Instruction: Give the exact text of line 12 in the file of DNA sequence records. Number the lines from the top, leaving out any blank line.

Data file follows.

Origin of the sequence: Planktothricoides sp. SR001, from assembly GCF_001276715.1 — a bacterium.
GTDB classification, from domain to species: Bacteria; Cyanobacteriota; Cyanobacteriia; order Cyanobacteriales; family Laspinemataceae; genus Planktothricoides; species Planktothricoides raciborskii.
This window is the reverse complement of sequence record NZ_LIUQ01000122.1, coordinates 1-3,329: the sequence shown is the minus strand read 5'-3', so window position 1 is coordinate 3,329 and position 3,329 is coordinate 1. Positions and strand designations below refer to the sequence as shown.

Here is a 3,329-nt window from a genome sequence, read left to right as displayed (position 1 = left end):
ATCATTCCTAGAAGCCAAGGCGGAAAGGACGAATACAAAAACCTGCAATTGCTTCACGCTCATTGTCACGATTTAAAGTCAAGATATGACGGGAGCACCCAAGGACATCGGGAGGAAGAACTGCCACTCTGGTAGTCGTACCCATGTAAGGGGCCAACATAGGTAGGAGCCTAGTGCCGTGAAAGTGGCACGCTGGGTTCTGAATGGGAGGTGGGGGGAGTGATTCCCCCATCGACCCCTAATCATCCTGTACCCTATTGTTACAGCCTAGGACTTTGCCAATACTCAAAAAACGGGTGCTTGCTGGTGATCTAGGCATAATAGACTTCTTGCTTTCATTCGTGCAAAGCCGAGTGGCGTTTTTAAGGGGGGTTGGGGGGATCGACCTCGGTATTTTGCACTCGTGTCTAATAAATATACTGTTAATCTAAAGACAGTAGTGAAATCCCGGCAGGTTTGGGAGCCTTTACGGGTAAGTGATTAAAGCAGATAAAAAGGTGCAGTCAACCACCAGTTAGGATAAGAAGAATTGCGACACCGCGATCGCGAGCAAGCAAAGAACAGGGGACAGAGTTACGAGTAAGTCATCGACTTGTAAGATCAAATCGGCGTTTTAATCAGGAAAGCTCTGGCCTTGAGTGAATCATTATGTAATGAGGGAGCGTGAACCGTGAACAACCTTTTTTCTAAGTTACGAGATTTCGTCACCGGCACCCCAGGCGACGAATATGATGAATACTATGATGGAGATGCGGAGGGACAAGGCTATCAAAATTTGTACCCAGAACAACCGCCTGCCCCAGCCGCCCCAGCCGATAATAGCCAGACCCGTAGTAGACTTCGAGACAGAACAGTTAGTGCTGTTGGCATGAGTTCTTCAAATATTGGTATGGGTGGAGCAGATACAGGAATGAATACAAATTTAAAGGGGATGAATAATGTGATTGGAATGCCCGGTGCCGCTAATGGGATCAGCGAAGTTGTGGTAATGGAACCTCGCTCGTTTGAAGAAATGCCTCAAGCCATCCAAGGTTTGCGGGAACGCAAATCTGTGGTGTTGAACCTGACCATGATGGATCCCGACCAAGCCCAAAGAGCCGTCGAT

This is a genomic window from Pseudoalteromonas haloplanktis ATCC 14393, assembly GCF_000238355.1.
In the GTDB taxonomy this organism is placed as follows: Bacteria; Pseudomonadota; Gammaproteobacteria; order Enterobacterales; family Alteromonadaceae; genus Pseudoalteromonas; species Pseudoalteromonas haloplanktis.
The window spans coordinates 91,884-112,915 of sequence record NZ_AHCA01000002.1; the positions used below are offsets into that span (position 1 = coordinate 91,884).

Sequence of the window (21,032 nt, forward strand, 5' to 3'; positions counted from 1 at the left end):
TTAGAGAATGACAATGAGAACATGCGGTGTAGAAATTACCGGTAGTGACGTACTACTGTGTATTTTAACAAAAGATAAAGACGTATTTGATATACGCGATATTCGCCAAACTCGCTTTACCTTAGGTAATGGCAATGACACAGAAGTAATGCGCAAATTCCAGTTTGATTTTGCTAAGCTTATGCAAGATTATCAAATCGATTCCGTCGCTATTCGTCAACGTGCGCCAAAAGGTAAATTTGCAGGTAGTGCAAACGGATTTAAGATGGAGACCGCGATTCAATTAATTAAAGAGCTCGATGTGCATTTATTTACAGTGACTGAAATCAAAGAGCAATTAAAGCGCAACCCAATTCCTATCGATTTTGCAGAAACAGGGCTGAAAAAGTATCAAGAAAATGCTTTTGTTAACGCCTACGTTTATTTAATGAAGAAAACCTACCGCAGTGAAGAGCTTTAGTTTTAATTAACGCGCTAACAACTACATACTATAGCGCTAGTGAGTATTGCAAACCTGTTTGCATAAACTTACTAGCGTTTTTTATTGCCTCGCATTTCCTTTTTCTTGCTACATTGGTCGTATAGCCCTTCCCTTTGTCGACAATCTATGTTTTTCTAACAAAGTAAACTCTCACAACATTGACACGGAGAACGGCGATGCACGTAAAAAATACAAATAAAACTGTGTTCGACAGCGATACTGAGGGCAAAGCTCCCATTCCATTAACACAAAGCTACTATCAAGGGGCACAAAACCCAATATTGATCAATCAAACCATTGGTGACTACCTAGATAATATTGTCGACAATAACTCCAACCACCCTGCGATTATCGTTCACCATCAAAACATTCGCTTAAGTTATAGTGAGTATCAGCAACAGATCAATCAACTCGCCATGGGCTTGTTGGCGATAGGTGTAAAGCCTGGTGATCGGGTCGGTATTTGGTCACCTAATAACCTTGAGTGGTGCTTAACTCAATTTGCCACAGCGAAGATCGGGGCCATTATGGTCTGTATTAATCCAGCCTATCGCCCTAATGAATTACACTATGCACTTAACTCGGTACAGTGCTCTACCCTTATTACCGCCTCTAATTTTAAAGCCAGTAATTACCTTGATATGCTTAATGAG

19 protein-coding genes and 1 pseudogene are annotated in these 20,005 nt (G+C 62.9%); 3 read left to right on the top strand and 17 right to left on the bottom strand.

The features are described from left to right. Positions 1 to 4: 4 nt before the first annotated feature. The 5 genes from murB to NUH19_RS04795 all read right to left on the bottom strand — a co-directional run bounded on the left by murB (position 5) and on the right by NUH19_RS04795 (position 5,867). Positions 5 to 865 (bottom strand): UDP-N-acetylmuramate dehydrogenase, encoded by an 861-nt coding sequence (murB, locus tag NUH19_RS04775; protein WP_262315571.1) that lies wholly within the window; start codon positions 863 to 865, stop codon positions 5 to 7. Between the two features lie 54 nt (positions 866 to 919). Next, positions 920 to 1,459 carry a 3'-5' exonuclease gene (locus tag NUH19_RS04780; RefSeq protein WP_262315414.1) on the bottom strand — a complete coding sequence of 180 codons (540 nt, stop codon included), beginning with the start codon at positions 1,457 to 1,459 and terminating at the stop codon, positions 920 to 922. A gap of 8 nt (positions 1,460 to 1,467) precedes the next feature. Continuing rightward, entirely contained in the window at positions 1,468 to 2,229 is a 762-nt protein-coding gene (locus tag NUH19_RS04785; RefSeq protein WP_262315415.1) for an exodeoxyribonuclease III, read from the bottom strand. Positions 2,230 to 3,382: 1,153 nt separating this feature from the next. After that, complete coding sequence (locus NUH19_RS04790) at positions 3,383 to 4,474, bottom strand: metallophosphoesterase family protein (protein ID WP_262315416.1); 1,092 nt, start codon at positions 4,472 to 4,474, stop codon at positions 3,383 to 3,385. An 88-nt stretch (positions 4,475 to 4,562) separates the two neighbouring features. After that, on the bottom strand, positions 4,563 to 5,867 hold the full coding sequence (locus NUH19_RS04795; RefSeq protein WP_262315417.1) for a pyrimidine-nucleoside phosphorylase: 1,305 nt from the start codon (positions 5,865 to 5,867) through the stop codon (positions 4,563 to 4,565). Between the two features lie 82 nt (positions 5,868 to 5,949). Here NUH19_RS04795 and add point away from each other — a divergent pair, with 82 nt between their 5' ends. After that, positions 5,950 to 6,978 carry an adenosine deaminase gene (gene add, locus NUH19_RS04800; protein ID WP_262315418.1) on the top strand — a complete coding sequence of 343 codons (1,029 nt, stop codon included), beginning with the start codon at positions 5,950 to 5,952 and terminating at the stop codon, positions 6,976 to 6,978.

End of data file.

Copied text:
The features are described from left to right. Positions 1 to 4: 4 nt before the first annotated feature. The 5 genes from murB to NUH19_RS04795 all read right to left on the bottom strand — a co-directional run bounded on the left by murB (position 5) and on the right by NUH19_RS04795 (position 5,867). Positions 5 to 865 (bottom strand): UDP-N-acetylmuramate dehydrogenase, encoded by an 861-nt coding sequence (murB, locus tag NUH19_RS04775; protein WP_262315571.1) that lies wholly within the window; start codon positions 863 to 865, stop codon positions 5 to 7. Between the two features lie 54 nt (positions 866 to 919). Next, positions 920 to 1,459 carry a 3'-5' exonuclease gene (locus tag NUH19_RS04780; RefSeq protein WP_262315414.1) on the bottom strand — a complete coding sequence of 180 codons (540 nt, stop codon included), beginning with the start codon at positions 1,457 to 1,459 and terminating at the stop codon, positions 920 to 922. A gap of 8 nt (positions 1,460 to 1,467) precedes the next feature. Continuing rightward, entirely contained in the window at positions 1,468 to 2,229 is a 762-nt protein-coding gene (locus tag NUH19_RS04785; RefSeq protein WP_262315415.1) for an exodeoxyribonuclease III, read from the bottom strand. Positions 2,230 to 3,382: 1,153 nt separating this feature from the next. After that, complete coding sequence (locus NUH19_RS04790) at positions 3,383 to 4,474, bottom strand: metallophosphoesterase family protein (protein ID WP_262315416.1); 1,092 nt, start codon at positions 4,472 to 4,474, stop codon at positions 3,383 to 3,385. An 88-nt stretch (positions 4,475 to 4,562) separates the two neighbouring features. After that, on the bottom strand, positions 4,563 to 5,867 hold the full coding sequence (locus NUH19_RS04795; RefSeq protein WP_262315417.1) for a pyrimidine-nucleoside phosphorylase: 1,305 nt from the start codon (positions 5,865 to 5,867) through the stop codon (positions 4,563 to 4,565). Between the two features lie 82 nt (positions 5,868 to 5,949). Here NUH19_RS04795 and add point away from each other — a divergent pair, with 82 nt between their 5' ends. After that, positions 5,950 to 6,978 carry an adenosine deaminase gene (gene add, locus NUH19_RS04800; protein ID WP_262315418.1) on the top strand — a complete coding sequence of 343 codons (1,029 nt, stop codon included), beginning with the start codon at positions 5,950 to 5,952 and terminating at the stop codon, positions 6,976 to 6,978.